On June 21 while visiting London, I had a piece published in The Telegraph wherein I praised President Trump for not taking the bait of the Iranians and following through with a military strike after they had downed one of our unmanned drones. The president was being criticized by doves for being indecisive while simultaneously being criticized by hawks for not turning our military loose.
I saw the wisdom in his choice for being reluctant to start the process of possibly entering us into yet another endless war in the Middle East. The dominoes that fell in my mind were military response from Iran, the United States entering a war and toppling their regime, and then entering decades of “nation building” and guerrilla conflict in the streets of Tehran and elsewhere. I’ve already seen that movie, and I do not want a sequel.
Now we have the announcement that the Iranians are openly walking away from the terms of the 2015 agreement that called for them to stop enriching uranium and proceeding on a path toward nuclear weaponry. Critics of the president will say that we already have reneged on the agreement, so why wouldn’t the Iranians proceed? We betrayed them first.
That position, however, presumes a moral equivalency upon our two nations that simply does not exist. The Iranians are a terrorist regime committed to the spread of sharia law, the obliteration of Israel, and the imposition of a worldwide caliphate. The United Sates is a nation of peace that only picks up the sword in the defense of itself or for those unable to defend themselves. Us backing out of an unsigned, paid-for-in-cash agreement with no real verification procedures is not the same as a nation with a track record of death and destruction moving boldly forward with nuclear weapon development.
I’ve spent some time of late studying the work of Machiavelli. Like any great philosopher, there are things you can take away that are useful and other things with which you don’t agree. One of my takeaways, however, has reinforced my dislike for making decisions in the context of binary choices; we do A, or we do B. For those in Washington this seems to be the yes-no line along which the debate is being made. We either need to attack them militarily or we need to find a way to buy them off to get them to promise to be better actors.
There is a certain mindless bias, a bigotry if you will, to this kind of thought process. Both sides predisposed to an extreme solution without either the willingness or the ability to examine the reality of the case and find another way. This kind of behavior is most often evident in the actions of government, because government is not as readily subject to the risk of “going out of business” in the same way as is a private sector company. Perhaps the greatest attribute that President Trump has brought with him into office is that of his businessman background. Binary choices in the world of business typically leave the proper decision laying on the table.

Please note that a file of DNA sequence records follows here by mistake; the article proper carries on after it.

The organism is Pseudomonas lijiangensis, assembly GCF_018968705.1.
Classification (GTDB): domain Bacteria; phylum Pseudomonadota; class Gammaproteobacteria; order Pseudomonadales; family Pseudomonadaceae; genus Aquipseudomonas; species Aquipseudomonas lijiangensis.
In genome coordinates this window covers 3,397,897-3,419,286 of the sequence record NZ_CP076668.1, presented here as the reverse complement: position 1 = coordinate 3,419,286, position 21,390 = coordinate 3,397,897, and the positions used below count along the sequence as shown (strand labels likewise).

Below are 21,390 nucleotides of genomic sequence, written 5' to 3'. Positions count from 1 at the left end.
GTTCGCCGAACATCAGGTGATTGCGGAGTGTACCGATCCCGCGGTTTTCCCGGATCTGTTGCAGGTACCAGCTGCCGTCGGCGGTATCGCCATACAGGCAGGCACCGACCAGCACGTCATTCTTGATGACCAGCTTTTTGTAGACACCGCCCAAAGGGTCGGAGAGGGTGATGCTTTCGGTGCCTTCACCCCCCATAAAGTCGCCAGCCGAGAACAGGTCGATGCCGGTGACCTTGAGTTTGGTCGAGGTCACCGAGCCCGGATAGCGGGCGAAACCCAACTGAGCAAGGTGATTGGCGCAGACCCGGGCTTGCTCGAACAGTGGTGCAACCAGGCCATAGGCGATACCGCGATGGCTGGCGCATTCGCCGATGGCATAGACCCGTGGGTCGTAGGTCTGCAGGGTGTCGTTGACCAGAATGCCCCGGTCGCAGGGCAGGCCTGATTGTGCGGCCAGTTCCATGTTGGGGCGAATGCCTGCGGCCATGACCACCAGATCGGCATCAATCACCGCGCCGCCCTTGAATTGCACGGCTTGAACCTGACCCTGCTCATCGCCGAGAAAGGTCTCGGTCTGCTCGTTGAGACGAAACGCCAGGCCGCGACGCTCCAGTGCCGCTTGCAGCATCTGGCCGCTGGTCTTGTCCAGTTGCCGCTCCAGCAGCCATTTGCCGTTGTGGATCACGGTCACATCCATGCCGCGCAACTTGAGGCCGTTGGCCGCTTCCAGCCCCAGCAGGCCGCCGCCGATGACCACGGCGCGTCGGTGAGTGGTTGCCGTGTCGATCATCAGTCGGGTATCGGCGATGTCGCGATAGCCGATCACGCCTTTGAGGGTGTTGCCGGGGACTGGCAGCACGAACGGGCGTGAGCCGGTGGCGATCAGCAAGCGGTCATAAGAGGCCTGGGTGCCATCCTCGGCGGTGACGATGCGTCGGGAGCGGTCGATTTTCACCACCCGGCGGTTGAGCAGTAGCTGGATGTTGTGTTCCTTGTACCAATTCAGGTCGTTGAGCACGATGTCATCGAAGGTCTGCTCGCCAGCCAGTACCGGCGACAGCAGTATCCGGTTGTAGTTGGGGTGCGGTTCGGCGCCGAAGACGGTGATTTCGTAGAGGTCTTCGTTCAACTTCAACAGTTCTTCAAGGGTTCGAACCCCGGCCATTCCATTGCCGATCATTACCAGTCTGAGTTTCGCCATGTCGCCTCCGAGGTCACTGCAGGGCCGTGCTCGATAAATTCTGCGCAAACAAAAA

Right now, the United States economy is booming, while the Iranian economy is not. Were we to set aside the military option for now, and were we to resist the temptation to try to placate the non-placatable who are the Iranian mullahs, we would recognize that this is the time to levy the most oppressive and severe economic sanctions in modern history. The Iranian economy cannot withstand strangulation, and we could very likely crumble the regime without firing a shot. I’m more than happy to send in an American cleaning crew to wipe up the mess. I’m not as excited to send in American troops to make one.
The argument against crippling sanctions is always the same; the average citizen will suffer and not the leaders. This argument holds no intellectual water whatsoever, save for those incapable of thinking ahead more than one step. Should the Iranians develop nuclear weapons and force us into war, do you think the people will suffer then? Should the Iranians develop nuclear weapons and use them preemptively against, say, Israel, do you think people will suffer then?
Ending this conflict absent some form of suffering is no longer an option. The question is who is going to suffer, when, and how much.
Critics of the U.S. like to point to our past involvement with Iran, both our help in overthrowing Mosaddeq in the 1950s and our failure to support his replacement, the Shah of Iran, in the 1970s. They point to these mistakes in policy as if to say we no longer have any right to act.
Again, a binary thought process. It is true we have failed, and it is true that we have, in part, contributed to the state of Iran today. To somehow point to those past points and use them as justification as a reason we cannot act now is simply simple-minded.
I don’t want to see Iran turn into another Iraq. The way our troops were used there should trouble any patriotic American. Our soldiers are not meant to be the Army Corps of Engineers. We don’t need them building schools and bridges. We also don’t need them blowing them up if other courses of actions can prevent their use without sacrificing our objectives.
So, in this world of choose A or choose B, I am proposing we choose C. Let us put our economic boot on the throat of the Iranians and encourage as many nations as possible to join us. With or without them, we have the means necessary to potentially defeat the Iranians without losing a life or firing a shot.
That’s a much better choice.